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UCLA coach John Wooden Passes
Rarely, do I comment on topics other than football but the recent passing of legendary basketball coach John Wooden is an exception. Wooden died on June 4, 2010, at the age of 99 in Los Angeles, of natural causes surrounded by his friends and family. Wooden had an incredible career as both a player and coach at the collegiate level. He is the only person that has been inducted into the college Hall of Fame as both a player and coach. He was the greatest coach in American history at all levels and in all sports and did it with rare leadership and integrity, in addition to the brilliant understanding of the game. He was both an All-American player at Purdue and an exceptional head coach at UCLA, setting records at will probably last for decades.
Over 27 years at UCLA, he won 620 games, including a record 88 straight victories during one historic stretch in the early ‘70s. He won an unprecedented 10 national titles as the Bruins head coach including an incredible 7 straight NCAA championships. From the time of his first title following the 1963-64 season through the 10th UCLA in 1974-75, Wooden's Bruins were 330-19, including four perfect 30-0 seasons. His achievements earned him the title “The Wizard of Westwood” for not only his amazing accomplishments, but the manner in which he carried himself while directing the UCLA program. He coached many of the game's greatest players such as Lew Alcindor -- later known as Kareem Abdul-Jabbar and Bill Walton. "It's kind of hard to talk about Coach Wooden simply, because he was a complex man. But he taught in a very simple way. He just used sports as a means to teach us how to apply ourselves to any situation," Abdul-Jabbar said in a statement released through UCLA. "He set quite an example. He was more like a parent than a coach. He really was a very selfless and giving human being, but he was a disciplinarian. We learned all about those aspects of life that most kids want to skip over. He wouldn't let us do that."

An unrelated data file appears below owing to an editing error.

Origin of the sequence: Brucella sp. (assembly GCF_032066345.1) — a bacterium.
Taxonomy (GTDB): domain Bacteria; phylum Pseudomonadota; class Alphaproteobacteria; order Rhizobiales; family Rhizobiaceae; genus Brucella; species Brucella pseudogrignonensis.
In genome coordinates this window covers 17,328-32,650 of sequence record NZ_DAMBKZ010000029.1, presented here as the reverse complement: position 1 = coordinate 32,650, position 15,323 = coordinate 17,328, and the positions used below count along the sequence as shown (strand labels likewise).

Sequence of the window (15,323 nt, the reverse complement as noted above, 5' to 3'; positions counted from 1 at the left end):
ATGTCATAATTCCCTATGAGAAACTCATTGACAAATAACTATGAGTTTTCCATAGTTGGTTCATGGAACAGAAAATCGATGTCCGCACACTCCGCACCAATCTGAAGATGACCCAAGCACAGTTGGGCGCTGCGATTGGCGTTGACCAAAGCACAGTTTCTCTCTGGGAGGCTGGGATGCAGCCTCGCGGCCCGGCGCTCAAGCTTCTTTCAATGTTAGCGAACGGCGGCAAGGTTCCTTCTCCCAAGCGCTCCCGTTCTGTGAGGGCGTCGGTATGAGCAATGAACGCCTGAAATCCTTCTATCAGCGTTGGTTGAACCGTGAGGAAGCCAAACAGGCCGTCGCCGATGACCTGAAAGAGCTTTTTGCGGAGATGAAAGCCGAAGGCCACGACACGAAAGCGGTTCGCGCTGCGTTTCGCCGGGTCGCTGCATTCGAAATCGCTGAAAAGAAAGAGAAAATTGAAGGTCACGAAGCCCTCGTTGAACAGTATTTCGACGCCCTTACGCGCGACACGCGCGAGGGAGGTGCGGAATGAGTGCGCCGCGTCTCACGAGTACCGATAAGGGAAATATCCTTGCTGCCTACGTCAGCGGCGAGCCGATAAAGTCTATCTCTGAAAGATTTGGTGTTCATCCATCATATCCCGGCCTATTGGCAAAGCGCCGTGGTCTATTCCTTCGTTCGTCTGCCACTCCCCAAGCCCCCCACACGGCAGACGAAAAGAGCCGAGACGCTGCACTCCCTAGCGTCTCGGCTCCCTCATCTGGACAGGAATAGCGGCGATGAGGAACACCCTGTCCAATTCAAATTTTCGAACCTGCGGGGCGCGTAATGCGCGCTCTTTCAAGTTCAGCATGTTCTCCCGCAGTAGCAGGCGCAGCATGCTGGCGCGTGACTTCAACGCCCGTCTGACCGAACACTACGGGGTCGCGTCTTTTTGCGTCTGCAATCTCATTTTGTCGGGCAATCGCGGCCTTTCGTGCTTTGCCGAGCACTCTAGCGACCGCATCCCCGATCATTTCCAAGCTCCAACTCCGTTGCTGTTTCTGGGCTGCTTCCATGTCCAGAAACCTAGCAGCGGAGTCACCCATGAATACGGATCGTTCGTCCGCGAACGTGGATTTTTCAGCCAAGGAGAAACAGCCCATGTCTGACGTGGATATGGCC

Wooden was a demanding disciplined coach who insisted that his players be in great condition so they could play his fast break up-tempo style not well-known on the West Coast at the time in his early coaching. But his legacy extended well beyond that. He was the master of the simple one- or two-sentence homily, instructive little messages best presented in his famous "Pyramid of Success," which remains must-read material, not only for fellow coaches but for anyone in a leadership position in American business. He taught the team game and had only three hard-and-fast rules -- no profanity, tardiness or criticizing fellow teammates. His statements and rules were a long list of life lessons that his former players still talk about today.
Both his “Pyramid of Success and “Seven Point Creed” speak volumes of what he believed and how to achieve your goals in all aspects of life and varied careers.
John Wooden's Seven Point Creed
John Robert Wooden (born October 14, 1910, in Martinsville, In) is a member of the Basketball Hall of Fame as both a player (Class of 1961) and a coach (Class of 1973). He was the first person ever enshrined in both categories.
John Wooden's Seven Point Creed, given to him by his father Joshua upon his graduation from grammar school: Wooden remembered these all his life.
Seven Point Creed is practical advice for daily life.
* Be true to yourself.
* Make each day your masterpiece.
* Help others.
* Drink deeply from good books, especially the Bible.
* Make friendship a fine art.
* Build a shelter against a rainy day.
* Pray for guidance and give thanks for your blessings every day.